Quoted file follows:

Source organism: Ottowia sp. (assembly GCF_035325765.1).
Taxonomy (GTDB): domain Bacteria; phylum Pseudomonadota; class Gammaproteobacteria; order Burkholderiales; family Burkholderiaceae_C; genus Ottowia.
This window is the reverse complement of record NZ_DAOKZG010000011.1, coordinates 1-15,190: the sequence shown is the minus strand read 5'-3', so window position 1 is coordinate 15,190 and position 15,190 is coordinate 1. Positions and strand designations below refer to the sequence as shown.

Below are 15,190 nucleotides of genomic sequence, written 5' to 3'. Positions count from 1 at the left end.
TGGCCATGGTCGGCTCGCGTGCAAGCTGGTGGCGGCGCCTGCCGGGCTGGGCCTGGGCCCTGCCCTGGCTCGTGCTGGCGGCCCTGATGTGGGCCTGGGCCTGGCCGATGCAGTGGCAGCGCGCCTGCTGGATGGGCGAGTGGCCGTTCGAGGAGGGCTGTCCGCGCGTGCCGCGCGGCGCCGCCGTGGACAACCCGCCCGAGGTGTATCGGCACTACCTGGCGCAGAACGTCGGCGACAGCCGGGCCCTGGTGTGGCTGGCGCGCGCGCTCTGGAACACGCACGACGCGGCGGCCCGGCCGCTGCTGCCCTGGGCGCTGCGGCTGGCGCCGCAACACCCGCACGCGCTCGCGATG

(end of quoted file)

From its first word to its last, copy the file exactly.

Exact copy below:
Source organism: Ottowia sp. (assembly GCF_035325765.1).
Taxonomy (GTDB): domain Bacteria; phylum Pseudomonadota; class Gammaproteobacteria; order Burkholderiales; family Burkholderiaceae_C; genus Ottowia.
This window is the reverse complement of record NZ_DAOKZG010000011.1, coordinates 1-15,190: the sequence shown is the minus strand read 5'-3', so window position 1 is coordinate 15,190 and position 15,190 is coordinate 1. Positions and strand designations below refer to the sequence as shown.

Below are 15,190 nucleotides of genomic sequence, written 5' to 3'. Positions count from 1 at the left end.
TGGCCATGGTCGGCTCGCGTGCAAGCTGGTGGCGGCGCCTGCCGGGCTGGGCCTGGGCCCTGCCCTGGCTCGTGCTGGCGGCCCTGATGTGGGCCTGGGCCTGGCCGATGCAGTGGCAGCGCGCCTGCTGGATGGGCGAGTGGCCGTTCGAGGAGGGCTGTCCGCGCGTGCCGCGCGGCGCCGCCGTGGACAACCCGCCCGAGGTGTATCGGCACTACCTGGCGCAGAACGTCGGCGACAGCCGGGCCCTGGTGTGGCTGGCGCGCGCGCTCTGGAACACGCACGACGCGGCGGCCCGGCCGCTGCTGCCCTGGGCGCTGCGGCTGGCGCCGCAACACCCGCACGCGCTCGCGATG